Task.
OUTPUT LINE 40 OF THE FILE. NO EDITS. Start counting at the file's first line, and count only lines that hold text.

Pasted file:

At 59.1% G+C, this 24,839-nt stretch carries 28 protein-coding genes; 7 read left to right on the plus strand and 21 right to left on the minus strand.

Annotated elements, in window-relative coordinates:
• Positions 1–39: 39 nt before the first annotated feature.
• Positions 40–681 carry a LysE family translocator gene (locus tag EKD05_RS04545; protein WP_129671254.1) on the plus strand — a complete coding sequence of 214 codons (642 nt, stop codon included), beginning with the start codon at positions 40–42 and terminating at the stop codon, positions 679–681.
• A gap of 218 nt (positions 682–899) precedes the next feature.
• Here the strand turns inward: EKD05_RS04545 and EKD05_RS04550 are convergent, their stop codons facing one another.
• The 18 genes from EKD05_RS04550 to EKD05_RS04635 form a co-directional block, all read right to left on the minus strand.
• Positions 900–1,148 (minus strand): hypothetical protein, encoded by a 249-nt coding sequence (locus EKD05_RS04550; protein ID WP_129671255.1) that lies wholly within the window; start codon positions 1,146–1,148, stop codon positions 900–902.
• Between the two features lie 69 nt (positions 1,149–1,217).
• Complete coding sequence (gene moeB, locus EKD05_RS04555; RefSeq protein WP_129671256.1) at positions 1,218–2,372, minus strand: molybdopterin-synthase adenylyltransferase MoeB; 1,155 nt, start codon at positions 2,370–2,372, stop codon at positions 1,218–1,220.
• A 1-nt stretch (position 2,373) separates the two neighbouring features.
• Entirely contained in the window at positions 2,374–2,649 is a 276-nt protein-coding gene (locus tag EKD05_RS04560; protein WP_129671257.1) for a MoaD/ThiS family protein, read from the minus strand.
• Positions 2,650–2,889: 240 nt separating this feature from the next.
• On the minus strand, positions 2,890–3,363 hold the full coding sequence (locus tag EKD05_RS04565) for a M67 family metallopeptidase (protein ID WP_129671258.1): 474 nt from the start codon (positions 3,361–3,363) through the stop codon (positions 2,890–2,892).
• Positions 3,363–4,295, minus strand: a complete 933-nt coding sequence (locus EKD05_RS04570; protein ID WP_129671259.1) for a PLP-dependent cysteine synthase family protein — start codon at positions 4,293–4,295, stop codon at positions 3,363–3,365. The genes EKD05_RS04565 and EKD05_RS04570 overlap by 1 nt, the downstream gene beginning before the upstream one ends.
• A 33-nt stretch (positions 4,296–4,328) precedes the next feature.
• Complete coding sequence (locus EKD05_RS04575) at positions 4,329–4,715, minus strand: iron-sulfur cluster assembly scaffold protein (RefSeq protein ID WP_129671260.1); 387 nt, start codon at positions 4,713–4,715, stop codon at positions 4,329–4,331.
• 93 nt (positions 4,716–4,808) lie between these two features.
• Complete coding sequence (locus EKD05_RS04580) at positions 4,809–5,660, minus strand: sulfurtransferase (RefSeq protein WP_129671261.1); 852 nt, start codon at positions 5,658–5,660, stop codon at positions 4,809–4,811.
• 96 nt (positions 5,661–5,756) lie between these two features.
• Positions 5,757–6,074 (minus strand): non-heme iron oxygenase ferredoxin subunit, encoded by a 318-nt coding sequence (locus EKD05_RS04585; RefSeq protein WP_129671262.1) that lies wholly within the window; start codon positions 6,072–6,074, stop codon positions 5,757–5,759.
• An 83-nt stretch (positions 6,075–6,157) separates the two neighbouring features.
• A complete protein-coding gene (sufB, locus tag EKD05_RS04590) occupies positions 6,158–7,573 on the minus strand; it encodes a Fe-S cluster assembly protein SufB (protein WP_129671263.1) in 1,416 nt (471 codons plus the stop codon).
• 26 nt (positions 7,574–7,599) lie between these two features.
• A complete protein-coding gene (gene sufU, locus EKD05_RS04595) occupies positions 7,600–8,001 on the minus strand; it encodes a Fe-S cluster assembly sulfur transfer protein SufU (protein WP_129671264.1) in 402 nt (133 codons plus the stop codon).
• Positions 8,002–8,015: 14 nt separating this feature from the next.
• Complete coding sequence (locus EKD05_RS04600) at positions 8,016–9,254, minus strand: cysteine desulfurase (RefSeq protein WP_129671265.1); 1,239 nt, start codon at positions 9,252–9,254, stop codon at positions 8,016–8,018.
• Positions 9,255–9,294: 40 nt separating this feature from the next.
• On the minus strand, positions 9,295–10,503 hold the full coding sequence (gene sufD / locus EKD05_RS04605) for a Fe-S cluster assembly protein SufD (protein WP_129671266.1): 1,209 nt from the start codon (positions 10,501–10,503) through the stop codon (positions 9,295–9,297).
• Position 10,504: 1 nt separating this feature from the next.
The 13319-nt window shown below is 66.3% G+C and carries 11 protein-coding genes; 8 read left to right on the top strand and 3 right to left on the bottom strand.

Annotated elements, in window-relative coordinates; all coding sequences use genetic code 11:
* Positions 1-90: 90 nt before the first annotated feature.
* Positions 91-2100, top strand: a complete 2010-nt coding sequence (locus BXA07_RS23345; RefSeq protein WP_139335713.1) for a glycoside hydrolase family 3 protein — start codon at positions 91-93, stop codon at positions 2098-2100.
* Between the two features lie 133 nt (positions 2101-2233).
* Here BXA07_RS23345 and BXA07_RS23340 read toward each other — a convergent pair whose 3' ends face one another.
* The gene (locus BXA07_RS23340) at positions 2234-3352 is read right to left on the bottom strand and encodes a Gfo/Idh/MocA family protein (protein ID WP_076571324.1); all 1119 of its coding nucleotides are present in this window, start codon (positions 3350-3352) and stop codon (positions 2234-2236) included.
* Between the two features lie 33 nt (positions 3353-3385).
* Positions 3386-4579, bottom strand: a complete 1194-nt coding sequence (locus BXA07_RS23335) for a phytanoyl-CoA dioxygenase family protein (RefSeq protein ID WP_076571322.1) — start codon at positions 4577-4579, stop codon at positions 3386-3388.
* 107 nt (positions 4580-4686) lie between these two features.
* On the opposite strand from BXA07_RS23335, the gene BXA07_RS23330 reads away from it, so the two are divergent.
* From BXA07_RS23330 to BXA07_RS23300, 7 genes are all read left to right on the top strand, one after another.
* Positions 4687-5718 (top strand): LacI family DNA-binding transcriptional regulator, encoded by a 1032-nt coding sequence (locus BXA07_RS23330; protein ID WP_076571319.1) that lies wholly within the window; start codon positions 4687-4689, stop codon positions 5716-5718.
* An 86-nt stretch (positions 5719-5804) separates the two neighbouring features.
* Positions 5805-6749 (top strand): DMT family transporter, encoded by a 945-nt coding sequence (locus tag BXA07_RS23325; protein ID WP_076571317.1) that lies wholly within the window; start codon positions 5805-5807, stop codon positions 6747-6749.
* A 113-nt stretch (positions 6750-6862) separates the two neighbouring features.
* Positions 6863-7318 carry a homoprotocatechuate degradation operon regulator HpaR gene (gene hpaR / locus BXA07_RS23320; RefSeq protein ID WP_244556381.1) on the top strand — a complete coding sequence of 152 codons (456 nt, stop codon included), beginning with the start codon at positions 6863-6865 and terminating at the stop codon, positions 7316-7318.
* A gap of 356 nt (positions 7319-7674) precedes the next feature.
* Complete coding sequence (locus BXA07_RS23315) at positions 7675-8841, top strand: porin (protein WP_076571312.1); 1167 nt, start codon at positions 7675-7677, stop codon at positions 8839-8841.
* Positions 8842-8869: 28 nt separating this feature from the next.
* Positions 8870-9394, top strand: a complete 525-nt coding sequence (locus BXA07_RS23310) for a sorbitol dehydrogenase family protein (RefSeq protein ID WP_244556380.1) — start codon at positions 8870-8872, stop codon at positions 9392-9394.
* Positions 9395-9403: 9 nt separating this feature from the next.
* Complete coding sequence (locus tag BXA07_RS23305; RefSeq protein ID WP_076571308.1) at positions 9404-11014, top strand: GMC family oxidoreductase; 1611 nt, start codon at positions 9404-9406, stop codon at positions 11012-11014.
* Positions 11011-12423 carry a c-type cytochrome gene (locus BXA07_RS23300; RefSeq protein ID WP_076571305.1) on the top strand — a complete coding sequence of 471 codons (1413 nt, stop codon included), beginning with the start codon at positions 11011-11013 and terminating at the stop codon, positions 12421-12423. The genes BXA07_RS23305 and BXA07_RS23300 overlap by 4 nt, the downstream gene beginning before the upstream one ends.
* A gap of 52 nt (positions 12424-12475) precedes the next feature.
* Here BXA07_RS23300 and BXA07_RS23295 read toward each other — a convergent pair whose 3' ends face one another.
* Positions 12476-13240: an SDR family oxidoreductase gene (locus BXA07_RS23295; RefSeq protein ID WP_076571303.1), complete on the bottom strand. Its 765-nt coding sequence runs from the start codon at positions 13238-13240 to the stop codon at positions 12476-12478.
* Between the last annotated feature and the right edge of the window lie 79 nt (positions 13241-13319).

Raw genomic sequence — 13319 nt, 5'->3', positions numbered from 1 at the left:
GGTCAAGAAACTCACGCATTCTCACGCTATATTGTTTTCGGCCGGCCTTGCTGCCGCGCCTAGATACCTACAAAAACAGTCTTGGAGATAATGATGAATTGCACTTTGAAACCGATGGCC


* 107 nt (positions 4580-4686) lie between these two features.